Zack Kopplin is a self-described “investigative journalist and activist” who specializes in slinging the scare word “creationist” around where it doesn’t belong. His current article at The Daily Beast, where he writes irregularly, is a classic: “Creationism in Texas Could Go Extinct on Election Day.”
ENV‘s Sarah Chaffee and Jonathan Witt have written to urge against “gutting” science standards in the state — lowering the bar for students when it comes to getting a rounded, objective view of the evidence for and against Darwinian theory. “Creationism” has nothing to do with it, and in fact as a religious doctrine, creationist teaching has already been found to be unconstitutional for public schools.
Yet Zack invokes “creationism” and “creationists” 29 times in his article, including branding Discovery Institute as a “creationist think tank responsible for similar creationism laws in Louisiana and Tennessee,” managing to pack three falsehoods into just 12 words. He’s highly resistant to understanding the subject he covers. In fact, we used to exchange tweets, but he’s since blocked me on Twitter, a gauge of his curiosity about what his imagined “creationists” actually say.
At a certain point, in following media coverage of academic freedom laws like these (which explicitly do not mandate or offer protection for teaching creationism or any religious doctrine), you get a little cynical about “journalists.” Or “activists” — once upon a time there was a difference. But then along comes a breath of fresh air — delivered by Tyler O’Neil at PJ Media (“Is Texas About To Weaken Its Evolution Standards?“). Mr. O’Neil read Kopplin’s article, evidently noted that Kopplin quoted nobody at Discovery Institute — other than citing an unidentified “whistle blower” claiming that everything we do is because of religion. (Zack’s hyperlink for more about the mystery source is, unfortunately, broken.)
O’Neil then did something so rare as to be remarkable. He contacted Discovery Institute and requested comments from our colleague Sarah Chaffee, who responded crisply and factually for attribution. He then accurately represented her answers to his questions for his readers! Read the resulting article for yourself. We were floored by it:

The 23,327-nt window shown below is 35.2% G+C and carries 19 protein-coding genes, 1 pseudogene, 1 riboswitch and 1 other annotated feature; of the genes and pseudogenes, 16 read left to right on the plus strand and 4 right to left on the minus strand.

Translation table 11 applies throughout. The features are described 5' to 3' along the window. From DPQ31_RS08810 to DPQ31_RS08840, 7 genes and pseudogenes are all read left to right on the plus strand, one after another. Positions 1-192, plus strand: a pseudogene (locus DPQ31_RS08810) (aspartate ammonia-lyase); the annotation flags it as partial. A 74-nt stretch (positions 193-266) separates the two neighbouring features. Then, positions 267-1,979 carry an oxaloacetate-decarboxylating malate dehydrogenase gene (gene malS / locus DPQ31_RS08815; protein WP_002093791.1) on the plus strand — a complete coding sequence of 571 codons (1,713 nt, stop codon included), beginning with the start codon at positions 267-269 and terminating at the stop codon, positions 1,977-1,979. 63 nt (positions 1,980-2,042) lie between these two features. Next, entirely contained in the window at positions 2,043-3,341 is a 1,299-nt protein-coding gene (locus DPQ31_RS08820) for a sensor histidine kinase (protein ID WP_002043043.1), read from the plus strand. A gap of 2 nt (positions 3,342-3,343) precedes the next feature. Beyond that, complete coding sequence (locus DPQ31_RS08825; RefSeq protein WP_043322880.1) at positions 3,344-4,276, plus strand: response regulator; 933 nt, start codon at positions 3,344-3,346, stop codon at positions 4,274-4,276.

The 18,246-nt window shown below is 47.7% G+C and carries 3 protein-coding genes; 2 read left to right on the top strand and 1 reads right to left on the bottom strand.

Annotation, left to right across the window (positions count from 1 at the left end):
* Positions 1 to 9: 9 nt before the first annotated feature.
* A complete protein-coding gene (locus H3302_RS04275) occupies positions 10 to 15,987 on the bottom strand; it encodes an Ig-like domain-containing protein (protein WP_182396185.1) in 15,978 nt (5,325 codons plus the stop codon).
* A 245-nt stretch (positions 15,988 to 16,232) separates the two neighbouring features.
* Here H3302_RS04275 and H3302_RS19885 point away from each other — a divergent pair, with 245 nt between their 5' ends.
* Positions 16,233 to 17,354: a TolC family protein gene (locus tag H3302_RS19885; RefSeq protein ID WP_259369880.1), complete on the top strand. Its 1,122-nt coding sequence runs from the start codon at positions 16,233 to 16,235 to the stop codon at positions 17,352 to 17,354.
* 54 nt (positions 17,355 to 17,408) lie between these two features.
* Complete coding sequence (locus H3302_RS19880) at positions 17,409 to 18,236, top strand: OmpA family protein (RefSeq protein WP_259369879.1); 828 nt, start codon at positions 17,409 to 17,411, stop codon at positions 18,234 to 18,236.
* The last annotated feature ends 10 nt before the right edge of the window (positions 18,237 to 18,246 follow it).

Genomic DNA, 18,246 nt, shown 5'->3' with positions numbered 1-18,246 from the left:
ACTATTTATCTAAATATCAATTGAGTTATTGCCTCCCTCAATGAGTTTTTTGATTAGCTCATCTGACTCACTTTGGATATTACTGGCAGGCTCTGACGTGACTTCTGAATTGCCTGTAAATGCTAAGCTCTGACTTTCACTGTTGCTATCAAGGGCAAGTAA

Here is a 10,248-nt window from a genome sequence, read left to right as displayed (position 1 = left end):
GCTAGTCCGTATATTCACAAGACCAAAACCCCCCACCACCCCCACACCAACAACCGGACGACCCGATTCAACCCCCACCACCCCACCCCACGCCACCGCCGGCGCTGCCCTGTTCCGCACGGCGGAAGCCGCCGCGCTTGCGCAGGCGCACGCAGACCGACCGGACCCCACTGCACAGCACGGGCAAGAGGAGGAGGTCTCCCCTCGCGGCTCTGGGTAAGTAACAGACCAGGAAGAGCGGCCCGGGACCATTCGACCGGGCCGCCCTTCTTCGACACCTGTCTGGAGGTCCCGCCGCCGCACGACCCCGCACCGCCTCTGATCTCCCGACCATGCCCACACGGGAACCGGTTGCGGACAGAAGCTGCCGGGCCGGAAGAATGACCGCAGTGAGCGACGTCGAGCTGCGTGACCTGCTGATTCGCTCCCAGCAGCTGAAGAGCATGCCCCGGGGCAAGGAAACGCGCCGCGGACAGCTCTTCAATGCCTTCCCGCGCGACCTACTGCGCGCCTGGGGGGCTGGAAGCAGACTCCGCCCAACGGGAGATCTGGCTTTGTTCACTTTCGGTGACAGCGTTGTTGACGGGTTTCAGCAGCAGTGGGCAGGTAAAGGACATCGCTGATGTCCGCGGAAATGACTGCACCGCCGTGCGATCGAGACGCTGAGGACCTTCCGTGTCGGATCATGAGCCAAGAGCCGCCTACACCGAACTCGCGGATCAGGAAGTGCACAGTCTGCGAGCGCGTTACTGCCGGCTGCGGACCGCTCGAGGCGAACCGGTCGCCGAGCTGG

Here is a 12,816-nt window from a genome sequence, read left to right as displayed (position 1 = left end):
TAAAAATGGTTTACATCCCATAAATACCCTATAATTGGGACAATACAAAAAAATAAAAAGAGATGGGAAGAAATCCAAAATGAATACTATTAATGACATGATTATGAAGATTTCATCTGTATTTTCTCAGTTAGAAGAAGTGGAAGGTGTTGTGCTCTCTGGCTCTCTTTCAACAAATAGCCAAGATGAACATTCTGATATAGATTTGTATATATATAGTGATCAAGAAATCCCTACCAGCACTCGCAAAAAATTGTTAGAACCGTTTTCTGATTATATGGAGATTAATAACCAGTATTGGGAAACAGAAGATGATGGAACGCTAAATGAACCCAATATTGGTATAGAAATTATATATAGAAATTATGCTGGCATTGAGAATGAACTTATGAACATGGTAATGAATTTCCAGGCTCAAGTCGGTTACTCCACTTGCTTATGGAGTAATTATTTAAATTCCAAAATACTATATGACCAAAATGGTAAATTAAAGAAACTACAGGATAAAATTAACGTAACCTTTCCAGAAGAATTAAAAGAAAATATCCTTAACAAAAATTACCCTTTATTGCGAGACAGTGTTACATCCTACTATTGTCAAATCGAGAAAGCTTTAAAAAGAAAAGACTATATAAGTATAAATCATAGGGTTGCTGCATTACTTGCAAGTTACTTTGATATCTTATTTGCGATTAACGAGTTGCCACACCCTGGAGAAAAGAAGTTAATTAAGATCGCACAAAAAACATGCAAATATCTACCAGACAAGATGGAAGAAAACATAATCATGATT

Proposed changes to Texas public school science standards are making waves. The Daily Beast’s Zach Kopplin warned that “Creationism in Texas Could Go Extinct on Election Day.” But the old science standards did not teach creationism — they presented a full scientific view of evolution: its weaknesses along with its strengths. Perhaps ironically, these changes have faith and science groups demanding more teaching on evolution, not less.
“We think it’s good for students to learn more about evolution, not less,” Sarah Chaffee, program officer in education and public policy at the Discovery Institute, told PJ Media in an email statement. She corrected Kopplin’s article, which refers to Texas’ current science standards as “creationist.”
“Texas’ science standards do not authorize teaching creationism — which is a religious belief entailing a supernatural creator,” Chaffee explained. Furthermore, the standards “also do not authorize teaching about intelligent design — which ‘holds that certain features of the universe and living things are best explained by an intelligent cause, not an undirected process such as natural selection.’ Discovery Institute does not advocate pushing intelligent design into public schools.”
So what did the old standards say, and why do some see them as “creationist?” Chaffee argued that “these standards reference only current scientific debates over such issues as the fossil record [an in-depth review of abrupt appearance as explained in mainstream evolutionary biology is available here. Other information on scientific controversies is also available.] These are well-documented in the scientific literature.”
Miss Chaffee clarifies, as noted above, that “creationism” is not the issue here.
As Chaffee explained, “teaching creationism in public schools is unconstitutional,” according to the Supreme Court’s 1987 ruling in Edwards v. Aguillard. “If Texas science standards had authorized the teaching of creationism, they would have been struck down long ago.”
Instead, there are two “fundamental changes” under consideration to the state’s science standards, and again, O’Neil knocked us off our chair by stating these accurately and offering responses from Sarah Chaffee. He even goes the extra mile and gets a comment from Jim Stump at BioLogos. The theistic evolutionary advocacy group “welcome[s] the proposed changes.”
Fine, let’s have that discussion, but for goodness sake, not before clarifying the actual questions at stake. Tyler O’Neil has done admirable — and sadly rare — work on behalf of clarity and accuracy. Give the man a Pulitzer Prize.